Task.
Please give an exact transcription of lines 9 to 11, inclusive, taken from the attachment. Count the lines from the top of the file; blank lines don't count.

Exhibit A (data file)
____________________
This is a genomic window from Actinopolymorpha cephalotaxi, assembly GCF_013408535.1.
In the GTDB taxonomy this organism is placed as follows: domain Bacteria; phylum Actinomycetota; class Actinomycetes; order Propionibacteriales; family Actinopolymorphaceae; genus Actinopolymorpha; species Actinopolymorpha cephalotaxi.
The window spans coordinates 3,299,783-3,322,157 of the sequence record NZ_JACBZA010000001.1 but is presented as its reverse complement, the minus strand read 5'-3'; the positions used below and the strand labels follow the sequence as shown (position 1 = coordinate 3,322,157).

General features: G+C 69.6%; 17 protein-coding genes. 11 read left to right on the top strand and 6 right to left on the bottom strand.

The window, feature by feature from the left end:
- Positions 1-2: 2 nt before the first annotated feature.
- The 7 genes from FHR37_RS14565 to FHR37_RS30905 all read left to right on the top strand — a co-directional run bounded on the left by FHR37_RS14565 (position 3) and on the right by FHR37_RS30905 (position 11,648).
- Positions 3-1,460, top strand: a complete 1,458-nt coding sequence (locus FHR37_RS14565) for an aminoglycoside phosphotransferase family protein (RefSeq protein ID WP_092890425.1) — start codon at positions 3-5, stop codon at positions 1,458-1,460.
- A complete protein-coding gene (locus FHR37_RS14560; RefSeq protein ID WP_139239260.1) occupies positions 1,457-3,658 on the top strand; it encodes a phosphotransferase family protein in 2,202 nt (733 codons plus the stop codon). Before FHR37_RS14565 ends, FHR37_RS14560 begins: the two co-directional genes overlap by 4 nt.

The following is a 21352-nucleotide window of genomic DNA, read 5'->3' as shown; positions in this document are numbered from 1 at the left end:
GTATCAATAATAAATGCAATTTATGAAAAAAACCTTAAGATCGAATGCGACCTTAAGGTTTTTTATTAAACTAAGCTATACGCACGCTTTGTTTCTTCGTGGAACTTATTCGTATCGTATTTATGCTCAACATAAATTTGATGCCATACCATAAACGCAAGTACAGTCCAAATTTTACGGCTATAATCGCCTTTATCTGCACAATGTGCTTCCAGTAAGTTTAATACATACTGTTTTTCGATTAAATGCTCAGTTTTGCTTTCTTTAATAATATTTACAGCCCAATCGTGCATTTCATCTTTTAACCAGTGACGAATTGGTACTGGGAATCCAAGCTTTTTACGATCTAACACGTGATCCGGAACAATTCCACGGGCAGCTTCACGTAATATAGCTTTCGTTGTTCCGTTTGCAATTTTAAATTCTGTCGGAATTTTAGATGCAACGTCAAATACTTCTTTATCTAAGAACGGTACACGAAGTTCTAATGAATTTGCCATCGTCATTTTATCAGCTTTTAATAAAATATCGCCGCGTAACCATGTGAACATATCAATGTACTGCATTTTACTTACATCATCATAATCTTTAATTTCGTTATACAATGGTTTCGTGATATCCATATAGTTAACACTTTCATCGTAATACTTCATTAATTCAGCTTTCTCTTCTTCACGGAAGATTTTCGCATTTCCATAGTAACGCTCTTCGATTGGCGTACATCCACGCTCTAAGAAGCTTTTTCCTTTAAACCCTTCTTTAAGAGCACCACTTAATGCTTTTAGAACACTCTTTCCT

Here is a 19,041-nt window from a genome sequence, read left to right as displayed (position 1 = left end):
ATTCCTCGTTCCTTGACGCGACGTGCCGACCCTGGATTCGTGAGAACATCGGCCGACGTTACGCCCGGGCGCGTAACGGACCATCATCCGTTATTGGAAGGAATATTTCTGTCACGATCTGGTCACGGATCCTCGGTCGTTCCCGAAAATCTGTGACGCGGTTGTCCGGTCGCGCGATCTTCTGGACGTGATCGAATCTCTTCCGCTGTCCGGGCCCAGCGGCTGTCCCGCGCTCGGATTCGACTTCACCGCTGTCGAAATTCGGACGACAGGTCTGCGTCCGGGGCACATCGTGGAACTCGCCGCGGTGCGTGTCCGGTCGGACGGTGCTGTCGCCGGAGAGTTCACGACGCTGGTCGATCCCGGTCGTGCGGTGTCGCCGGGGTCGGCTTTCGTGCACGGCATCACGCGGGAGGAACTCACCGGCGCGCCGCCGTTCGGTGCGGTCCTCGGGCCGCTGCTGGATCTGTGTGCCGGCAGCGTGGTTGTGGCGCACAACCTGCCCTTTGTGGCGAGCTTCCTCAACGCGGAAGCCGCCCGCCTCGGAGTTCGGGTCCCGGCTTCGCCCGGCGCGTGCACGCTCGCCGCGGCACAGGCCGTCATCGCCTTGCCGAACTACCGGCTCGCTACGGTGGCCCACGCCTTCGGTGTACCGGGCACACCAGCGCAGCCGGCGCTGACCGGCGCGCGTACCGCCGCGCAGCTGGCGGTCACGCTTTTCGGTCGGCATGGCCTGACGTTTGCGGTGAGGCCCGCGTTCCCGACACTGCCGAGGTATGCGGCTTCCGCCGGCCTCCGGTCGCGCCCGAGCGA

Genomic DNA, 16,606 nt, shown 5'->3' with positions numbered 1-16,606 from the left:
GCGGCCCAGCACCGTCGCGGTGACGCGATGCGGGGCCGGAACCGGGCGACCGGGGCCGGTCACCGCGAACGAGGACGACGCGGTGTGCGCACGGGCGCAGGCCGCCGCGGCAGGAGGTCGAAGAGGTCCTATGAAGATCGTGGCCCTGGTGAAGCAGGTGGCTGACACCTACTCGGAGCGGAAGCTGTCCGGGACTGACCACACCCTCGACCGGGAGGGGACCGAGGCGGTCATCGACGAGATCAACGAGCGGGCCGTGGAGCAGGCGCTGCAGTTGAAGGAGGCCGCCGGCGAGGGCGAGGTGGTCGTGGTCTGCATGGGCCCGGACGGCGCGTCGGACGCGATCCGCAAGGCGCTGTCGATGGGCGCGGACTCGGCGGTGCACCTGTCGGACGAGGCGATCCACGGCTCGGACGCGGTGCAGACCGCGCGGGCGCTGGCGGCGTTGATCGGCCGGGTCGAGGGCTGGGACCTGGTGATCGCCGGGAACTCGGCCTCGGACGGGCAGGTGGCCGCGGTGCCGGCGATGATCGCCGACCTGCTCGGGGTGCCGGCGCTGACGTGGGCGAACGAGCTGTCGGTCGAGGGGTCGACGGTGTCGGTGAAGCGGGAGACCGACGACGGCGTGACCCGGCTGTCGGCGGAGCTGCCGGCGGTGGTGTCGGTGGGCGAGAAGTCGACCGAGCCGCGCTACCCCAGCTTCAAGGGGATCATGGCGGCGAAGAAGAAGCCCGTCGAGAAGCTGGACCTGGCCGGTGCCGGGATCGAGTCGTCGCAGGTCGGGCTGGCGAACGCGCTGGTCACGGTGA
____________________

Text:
- A complete protein-coding gene (locus FHR37_RS14560; RefSeq protein ID WP_139239260.1) occupies positions 1,457-3,658 on the top strand; it encodes a phosphotransferase family protein in 2,202 nt (733 codons plus the stop codon). Before FHR37_RS14565 ends, FHR37_RS14560 begins: the two co-directional genes overlap by 4 nt.

The following is a 21352-nucleotide window of genomic DNA, read 5'->3' as shown; positions in this document are numbered from 1 at the left end:
GTATCAATAATAAATGCAATTTATGAAAAAAACCTTAAGATCGAATGCGACCTTAAGGTTTTTTATTAAACTAAGCTATACGCACGCTTTGTTTCTTCGTGGAACTTATTCGTATCGTATTTATGCTCAACATAAATTTGATGCCATACCATAAACGCAAGTACAGTCCAAATTTTACGGCTATAATCGCCTTTATCTGCACAATGTGCTTCCAGTAAGTTTAATACATACTGTTTTTCGATTAAATGCTCAGTTTTGCTTTCTTTAATAATATTTACAGCCCAATCGTGCATTTCATCTTTTAACCAGTGACGAATTGGTACTGGGAATCCAAGCTTTTTACGATCTAACACGTGATCCGGAACAATTCCACGGGCAGCTTCACGTAATATAGCTTTCGTTGTTCCGTTTGCAATTTTAAATTCTGTCGGAATTTTAGATGCAACGTCAAATACTTCTTTATCTAAGAACGGTACACGAAGTTCTAATGAATTTGCCATCGTCATTTTATCAGCTTTTAATAAAATATCGCCGCGTAACCATGTGAACATATCAATGTACTGCATTTTACTTACATCATCATAATCTTTAATTTCGTTATACAATGGTTTCGTGATATCCATATAGTTAACACTTTCATCGTAATACTTCATTAATTCAGCTTTCTCTTCTTCACGGAAGATTTTCGCATTTCCATAGTAACGCTCTTCGATTGGCGTACATCCACGCTCTAAGAAGCTTTTTCCTTTAAACCCTTCTTTAAGAGCACCACTTAATGCTTTTAGAACACTCTTTCCT